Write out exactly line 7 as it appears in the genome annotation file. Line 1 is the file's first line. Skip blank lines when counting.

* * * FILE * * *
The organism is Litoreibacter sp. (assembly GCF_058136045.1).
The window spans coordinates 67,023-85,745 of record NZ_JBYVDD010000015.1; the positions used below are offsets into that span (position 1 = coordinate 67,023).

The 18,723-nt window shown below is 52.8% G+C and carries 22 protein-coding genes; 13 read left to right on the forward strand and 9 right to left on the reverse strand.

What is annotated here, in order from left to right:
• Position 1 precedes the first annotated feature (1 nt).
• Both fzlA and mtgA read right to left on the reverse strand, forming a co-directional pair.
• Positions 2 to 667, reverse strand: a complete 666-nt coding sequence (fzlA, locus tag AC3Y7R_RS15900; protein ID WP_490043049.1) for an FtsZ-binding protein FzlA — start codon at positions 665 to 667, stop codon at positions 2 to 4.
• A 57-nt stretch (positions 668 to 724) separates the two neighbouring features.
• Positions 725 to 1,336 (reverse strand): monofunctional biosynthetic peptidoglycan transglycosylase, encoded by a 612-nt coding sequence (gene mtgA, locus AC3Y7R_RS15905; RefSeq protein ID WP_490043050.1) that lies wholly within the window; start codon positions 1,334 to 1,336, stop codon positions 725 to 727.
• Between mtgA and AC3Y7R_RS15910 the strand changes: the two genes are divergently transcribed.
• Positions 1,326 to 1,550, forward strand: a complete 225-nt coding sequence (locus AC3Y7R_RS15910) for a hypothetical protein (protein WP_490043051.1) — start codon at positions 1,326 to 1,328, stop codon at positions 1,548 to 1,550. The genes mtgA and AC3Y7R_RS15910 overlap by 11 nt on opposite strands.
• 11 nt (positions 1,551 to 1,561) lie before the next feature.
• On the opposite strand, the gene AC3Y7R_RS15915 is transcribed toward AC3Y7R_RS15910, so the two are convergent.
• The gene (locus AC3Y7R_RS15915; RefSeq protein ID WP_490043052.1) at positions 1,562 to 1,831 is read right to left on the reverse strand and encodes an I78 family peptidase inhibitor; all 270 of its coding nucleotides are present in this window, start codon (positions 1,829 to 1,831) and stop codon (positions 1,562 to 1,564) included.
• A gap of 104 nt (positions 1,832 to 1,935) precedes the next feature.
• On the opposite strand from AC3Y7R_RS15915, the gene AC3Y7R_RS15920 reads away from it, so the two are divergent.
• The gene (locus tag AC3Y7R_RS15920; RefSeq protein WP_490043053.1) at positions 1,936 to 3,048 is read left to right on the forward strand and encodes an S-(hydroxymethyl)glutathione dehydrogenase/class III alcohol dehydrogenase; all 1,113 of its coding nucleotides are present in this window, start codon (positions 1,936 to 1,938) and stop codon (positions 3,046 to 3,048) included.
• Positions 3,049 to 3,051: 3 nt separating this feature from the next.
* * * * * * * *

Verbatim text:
• Positions 2 to 667, reverse strand: a complete 666-nt coding sequence (fzlA, locus tag AC3Y7R_RS15900; protein ID WP_490043049.1) for an FtsZ-binding protein FzlA — start codon at positions 665 to 667, stop codon at positions 2 to 4.